The confirmation of Justice Brett Kavanaugh brings to the Supreme Court a fifth conservative, and the reconfigured court is about to raise the curtain on a new age. The "30 years war" for the court, begun with the rejection of Robert Bork's nomination, has been won.

Chief Justice John Roberts Jr. and Justices Clarence Thomas, Samuel Alito Jr., Neil Gorsuch, and Kavanaugh compose a natural, stable, and hopefully predictable coalition. Yet liberals should not fear an age of "activism" but rather look forward to the end of the madcap judicial imperialism that began with the arrival of Chief Justice Earl Warren and on which the curtain has hopefully come down with the retirement of Justice Anthony Kennedy.

>> READ MORE: Borked!! GOP's long game finally bringing nightmare of Robert Bork's America to Supreme Court | Will Bunch

For six decades, the court has been assigning to itself an ever larger, more powerful role in the nation's life. It has gone from being the umpire of disputes — the metaphor popularized by Roberts in his confirmation hearing — to a role more closely resembling that of a commissioner of a major sports league. Commissioners such as the National Football League's Roger Goodell and the National Basketball Association's Adam Silver are less arbitrators of disputes than czars of their domains. And that is what the court has morphed into: the commissioner of the United States Politics League. This must end.

To be sure, the court did need to act as "commissioner" when the promise of the 14th Amendment had been systemically ignored by Jim Crow. The court itself had blessed the monstrosity of segregation and needed to reverse its terrible error. The ruling in Brown v. Board of Education, though itself a magnificent decision, unfortunately triggered a sort of intoxication among the then-serving and subsequently confirmed justices. Collectively, they began to fashion for themselves a role far greater than that imagined in the founding era. The court wanted and took for itself power.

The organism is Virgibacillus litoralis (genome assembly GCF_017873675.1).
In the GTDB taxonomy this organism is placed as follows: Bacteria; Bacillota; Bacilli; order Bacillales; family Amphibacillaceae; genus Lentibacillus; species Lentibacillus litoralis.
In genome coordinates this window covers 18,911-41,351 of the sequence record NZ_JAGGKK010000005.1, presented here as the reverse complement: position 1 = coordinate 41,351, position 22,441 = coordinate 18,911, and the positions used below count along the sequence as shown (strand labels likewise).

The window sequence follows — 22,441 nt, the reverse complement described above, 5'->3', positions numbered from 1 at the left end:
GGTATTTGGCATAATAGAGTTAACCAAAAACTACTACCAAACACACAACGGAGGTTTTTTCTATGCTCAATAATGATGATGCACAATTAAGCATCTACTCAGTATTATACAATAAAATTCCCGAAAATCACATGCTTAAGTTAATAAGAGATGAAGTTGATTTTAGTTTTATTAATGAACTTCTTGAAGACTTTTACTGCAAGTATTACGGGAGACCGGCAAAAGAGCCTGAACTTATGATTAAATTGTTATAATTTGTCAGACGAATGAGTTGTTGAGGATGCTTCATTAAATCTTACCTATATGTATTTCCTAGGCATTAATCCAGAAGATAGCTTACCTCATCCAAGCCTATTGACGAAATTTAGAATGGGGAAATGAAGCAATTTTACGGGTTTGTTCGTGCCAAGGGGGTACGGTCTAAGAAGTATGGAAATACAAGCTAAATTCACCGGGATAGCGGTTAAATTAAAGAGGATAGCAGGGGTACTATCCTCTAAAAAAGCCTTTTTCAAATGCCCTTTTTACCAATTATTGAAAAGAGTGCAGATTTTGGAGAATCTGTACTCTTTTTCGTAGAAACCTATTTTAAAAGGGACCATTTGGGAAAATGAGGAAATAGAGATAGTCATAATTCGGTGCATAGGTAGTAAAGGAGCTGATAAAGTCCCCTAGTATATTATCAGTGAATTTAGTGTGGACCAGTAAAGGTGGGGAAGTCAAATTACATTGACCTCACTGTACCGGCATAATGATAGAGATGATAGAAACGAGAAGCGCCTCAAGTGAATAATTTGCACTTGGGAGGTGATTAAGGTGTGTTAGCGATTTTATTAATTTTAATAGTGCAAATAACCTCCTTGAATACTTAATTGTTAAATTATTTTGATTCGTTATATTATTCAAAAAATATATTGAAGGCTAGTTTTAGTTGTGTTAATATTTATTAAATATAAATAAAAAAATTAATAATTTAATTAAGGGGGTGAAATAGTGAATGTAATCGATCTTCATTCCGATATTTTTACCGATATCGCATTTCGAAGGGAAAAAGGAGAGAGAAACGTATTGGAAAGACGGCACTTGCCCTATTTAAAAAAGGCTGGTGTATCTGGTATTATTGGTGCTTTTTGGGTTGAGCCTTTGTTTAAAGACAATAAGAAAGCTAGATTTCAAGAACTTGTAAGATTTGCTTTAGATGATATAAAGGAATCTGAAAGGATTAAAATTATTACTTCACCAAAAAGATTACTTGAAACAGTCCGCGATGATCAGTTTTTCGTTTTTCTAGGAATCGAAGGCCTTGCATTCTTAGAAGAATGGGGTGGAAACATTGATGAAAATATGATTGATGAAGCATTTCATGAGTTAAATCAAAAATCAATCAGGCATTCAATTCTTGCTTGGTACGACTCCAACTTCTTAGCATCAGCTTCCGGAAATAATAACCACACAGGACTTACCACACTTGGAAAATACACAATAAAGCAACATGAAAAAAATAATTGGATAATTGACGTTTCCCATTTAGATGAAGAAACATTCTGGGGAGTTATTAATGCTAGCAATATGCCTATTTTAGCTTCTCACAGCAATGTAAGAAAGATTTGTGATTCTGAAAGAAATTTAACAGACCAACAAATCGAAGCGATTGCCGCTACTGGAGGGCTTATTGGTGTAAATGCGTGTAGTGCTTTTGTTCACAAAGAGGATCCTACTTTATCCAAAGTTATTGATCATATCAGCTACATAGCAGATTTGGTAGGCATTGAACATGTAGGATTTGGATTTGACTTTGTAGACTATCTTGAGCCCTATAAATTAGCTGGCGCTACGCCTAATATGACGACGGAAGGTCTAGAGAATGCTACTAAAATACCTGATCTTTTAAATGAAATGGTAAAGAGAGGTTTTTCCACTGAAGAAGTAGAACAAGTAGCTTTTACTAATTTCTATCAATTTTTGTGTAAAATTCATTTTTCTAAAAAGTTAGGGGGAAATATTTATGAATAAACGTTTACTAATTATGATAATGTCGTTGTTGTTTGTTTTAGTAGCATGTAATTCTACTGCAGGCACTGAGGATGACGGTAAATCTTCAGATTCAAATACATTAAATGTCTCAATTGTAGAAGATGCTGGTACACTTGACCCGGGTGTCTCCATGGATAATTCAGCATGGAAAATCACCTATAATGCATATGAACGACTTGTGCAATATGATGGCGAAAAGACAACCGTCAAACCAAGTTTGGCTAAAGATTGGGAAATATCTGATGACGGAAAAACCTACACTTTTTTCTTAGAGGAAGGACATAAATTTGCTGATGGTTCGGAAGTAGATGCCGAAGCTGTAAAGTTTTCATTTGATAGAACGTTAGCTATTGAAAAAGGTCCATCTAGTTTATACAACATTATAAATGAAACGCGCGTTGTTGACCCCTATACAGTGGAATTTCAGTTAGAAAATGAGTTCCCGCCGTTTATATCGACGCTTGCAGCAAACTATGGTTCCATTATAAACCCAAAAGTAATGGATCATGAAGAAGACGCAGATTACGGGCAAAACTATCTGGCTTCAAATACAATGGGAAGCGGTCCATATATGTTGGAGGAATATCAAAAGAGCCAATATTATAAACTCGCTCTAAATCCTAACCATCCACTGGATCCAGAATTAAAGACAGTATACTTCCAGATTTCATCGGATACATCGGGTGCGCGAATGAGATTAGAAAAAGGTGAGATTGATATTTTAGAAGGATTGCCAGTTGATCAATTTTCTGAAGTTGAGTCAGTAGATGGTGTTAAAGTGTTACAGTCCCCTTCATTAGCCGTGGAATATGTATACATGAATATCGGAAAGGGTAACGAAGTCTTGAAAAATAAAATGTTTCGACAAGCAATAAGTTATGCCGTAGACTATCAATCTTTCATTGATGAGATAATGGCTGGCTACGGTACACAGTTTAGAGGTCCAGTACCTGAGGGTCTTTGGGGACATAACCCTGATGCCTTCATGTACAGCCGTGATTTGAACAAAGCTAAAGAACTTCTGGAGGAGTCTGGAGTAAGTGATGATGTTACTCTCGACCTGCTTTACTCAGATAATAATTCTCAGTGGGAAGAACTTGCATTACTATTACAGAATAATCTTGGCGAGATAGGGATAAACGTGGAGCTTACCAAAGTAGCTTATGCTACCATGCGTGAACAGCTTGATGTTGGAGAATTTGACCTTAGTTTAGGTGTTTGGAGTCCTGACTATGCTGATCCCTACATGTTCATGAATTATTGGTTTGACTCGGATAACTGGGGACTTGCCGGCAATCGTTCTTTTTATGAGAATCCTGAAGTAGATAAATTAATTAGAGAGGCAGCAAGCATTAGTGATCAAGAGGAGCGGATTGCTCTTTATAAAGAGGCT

Once the court became the commissioner of our national life, with final say over any issue or dispute it maneuvered before it, it was bound to become a battlefield. The battle for the court has been fierce, and scarring.

The framers intended political disputes to be settled by Congress and the president — elected officials who could be replaced. Now, perhaps, hopefully, a new era of judicial modesty is opening. The court should retreat from absurdly insisting on creating a perfect society with measured and judicially mandated outcomes, "scientific" precision, balancing tests, and invented doctrines, all administered by federal judges. The justices should stop "judicializing" politics and insist that if the political branches do not resolve a controversy, that controversy will not be resolved.

The court should neither "hurry up" nor obstruct social change. It should not try to redirect or dam the mighty river "Culture," and it should cease trying to vacuum away the delicate compromises local, state, and national legislators make between the deeply felt religious beliefs of a vast and diverse people. Rather, it should read closely the laws that Congress passes, hold them up to the Constitution's guarantees and refuse the efforts of elected officials to punt power to bureaucracies.

The Constitution was debated and agreed to largely by farmers (brilliant farmers, of course, but men of the land and its unavoidable rules of growth and harvesting, birth and death, work and return on work), then sent to conventions in the states largely made up of more farmers. It was widely debated before it was adopted. It is not a secret society's hidden sacred text. It's a great design, a rule book, and it can be read and understood by young adults of average intelligence.

We live in a complex world, full of incredibly difficult problems and rapidly emerging threats. Everything is accelerating. It is thus tempting to pine for a Commissioner of Everything, a King Solomon for every situation.

But that isn't freedom. It isn't the Constitution's design. It isn't a republic of liberty.

The unlikeliest of people to work a revolution of modesty is President Trump, but that is what he has done. The battle to contain the court has been won. And a court modest about everything but the protection of individual liberties is and will remain Trump's greatest achievement.

Hugh Hewitt, a Washington Post contributing columnist, hosts a nationally syndicated radio show and is author of "The Fourth Way: The Conservative Playbook for a Lasting GOP Majority."